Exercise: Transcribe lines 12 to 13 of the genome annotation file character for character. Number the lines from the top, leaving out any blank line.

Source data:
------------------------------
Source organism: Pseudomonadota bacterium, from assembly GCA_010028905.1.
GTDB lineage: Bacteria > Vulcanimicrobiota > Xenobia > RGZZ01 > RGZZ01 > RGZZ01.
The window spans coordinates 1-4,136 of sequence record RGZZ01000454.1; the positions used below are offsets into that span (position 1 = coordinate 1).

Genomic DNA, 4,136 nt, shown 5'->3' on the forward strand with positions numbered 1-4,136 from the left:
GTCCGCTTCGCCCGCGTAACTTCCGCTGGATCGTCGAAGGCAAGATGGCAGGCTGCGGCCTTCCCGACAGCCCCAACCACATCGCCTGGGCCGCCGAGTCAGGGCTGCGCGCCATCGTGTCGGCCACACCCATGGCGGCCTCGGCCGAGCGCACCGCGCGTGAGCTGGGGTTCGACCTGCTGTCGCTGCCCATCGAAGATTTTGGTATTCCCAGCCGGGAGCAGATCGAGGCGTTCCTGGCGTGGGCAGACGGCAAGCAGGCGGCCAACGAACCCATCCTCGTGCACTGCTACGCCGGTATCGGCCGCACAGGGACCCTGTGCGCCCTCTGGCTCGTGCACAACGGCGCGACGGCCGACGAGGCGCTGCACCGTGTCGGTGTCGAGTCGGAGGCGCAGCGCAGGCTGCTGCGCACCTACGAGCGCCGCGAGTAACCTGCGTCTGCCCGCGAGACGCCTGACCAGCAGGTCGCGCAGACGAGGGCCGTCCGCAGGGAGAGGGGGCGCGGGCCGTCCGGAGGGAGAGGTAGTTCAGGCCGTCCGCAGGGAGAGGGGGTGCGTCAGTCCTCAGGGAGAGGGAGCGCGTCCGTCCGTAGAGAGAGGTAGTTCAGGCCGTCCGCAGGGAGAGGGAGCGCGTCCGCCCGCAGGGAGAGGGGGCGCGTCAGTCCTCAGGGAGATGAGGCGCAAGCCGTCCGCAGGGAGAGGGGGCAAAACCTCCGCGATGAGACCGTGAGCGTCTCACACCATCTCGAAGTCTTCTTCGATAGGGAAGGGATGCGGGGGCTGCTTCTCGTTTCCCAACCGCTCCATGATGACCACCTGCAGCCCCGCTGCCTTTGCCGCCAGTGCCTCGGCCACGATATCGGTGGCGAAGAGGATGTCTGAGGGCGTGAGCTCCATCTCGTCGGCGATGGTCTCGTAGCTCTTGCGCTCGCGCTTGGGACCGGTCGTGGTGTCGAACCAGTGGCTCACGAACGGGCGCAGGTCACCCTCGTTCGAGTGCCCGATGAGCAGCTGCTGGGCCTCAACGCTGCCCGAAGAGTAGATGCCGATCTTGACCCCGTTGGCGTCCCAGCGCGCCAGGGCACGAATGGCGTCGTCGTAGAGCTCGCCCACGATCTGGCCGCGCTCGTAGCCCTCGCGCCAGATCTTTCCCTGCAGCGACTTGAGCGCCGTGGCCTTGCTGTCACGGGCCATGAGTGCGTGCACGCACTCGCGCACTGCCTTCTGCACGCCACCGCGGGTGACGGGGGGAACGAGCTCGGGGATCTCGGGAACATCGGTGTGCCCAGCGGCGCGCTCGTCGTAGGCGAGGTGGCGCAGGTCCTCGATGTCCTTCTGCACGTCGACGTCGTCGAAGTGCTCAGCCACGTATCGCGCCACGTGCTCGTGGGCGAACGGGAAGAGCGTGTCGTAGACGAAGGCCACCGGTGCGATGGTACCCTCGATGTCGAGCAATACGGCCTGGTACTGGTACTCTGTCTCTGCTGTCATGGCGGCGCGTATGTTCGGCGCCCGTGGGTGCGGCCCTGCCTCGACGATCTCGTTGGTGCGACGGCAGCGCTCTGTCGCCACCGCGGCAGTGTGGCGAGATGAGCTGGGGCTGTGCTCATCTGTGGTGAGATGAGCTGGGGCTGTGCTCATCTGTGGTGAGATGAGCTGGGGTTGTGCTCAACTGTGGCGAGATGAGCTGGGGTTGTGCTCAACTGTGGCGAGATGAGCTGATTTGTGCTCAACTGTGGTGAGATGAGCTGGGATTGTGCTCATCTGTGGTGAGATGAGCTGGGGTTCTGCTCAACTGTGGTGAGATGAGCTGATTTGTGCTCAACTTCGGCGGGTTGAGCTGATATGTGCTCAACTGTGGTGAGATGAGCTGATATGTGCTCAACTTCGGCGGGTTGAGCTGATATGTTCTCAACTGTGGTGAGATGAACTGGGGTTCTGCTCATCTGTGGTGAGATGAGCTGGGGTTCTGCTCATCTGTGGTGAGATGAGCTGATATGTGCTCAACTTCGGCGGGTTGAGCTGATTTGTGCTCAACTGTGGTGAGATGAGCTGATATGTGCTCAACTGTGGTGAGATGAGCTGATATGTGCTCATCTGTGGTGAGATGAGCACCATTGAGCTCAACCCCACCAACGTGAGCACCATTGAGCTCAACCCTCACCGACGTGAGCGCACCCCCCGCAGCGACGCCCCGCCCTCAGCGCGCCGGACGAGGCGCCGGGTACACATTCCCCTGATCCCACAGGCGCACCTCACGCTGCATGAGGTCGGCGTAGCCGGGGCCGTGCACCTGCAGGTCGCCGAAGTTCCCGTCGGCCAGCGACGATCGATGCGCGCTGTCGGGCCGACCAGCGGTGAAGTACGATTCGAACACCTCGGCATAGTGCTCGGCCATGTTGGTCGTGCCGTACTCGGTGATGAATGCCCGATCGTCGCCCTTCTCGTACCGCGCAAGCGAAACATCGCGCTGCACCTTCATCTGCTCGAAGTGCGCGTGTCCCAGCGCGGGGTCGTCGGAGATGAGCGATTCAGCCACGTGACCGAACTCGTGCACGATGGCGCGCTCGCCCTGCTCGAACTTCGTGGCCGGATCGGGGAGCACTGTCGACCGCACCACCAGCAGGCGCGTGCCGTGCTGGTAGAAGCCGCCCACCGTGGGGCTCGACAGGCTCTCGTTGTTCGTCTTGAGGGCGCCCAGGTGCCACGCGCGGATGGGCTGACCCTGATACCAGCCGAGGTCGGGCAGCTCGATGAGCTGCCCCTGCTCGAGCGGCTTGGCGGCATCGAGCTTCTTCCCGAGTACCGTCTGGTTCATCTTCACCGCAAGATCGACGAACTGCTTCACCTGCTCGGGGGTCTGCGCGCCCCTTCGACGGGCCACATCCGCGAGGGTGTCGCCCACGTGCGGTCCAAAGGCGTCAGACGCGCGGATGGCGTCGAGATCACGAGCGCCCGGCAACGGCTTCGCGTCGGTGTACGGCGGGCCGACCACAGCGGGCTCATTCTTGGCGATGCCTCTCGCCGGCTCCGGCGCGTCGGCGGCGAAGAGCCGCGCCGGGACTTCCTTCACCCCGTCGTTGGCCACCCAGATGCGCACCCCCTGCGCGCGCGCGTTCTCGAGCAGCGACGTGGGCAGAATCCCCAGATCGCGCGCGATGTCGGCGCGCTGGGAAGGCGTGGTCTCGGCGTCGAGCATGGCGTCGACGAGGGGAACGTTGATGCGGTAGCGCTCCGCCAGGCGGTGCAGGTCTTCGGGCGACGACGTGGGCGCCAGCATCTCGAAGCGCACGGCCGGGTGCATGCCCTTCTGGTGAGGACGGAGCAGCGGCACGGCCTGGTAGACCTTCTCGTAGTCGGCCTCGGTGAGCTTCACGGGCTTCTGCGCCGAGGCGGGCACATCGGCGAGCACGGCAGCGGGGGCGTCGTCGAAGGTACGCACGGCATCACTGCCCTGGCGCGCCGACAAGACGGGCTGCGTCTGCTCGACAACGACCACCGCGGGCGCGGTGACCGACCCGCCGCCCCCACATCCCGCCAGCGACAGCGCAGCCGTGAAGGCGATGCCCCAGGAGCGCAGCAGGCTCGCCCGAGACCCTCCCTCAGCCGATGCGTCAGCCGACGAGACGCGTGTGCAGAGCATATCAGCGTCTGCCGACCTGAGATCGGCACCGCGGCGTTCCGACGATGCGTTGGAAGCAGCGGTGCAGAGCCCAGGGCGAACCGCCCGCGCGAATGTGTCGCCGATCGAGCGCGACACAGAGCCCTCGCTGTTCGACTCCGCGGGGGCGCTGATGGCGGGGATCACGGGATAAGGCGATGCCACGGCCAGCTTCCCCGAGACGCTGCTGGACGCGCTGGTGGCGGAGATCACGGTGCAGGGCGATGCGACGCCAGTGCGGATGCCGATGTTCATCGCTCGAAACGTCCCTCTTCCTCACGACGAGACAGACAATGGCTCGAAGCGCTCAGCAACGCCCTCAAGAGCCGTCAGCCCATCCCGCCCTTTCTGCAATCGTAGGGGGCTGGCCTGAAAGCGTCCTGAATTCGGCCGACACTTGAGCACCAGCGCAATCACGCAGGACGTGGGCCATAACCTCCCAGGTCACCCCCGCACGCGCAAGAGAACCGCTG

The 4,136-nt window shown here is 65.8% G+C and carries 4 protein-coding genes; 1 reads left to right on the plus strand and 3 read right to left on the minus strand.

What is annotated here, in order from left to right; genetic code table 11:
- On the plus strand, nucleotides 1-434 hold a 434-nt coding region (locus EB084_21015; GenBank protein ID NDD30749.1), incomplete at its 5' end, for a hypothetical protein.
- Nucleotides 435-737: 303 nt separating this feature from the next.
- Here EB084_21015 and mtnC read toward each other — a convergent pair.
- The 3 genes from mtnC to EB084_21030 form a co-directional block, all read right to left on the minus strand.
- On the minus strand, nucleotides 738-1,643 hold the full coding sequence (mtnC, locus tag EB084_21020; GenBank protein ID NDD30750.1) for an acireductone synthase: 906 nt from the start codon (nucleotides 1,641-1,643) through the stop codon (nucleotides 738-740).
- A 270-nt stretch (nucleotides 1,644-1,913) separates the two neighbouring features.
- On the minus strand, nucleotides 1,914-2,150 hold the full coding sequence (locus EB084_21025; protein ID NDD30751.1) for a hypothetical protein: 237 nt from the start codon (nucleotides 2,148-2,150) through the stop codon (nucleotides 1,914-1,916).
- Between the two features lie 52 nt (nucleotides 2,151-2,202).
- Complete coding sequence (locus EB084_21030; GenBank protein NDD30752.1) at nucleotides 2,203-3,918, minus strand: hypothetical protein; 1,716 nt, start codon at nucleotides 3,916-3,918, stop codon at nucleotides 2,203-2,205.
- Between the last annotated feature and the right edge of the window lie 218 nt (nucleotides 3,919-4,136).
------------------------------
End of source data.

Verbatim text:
- On the minus strand, nucleotides 738-1,643 hold the full coding sequence (mtnC, locus tag EB084_21020; GenBank protein ID NDD30750.1) for an acireductone synthase: 906 nt from the start codon (nucleotides 1,641-1,643) through the stop codon (nucleotides 738-740).
- A 270-nt stretch (nucleotides 1,644-1,913) separates the two neighbouring features.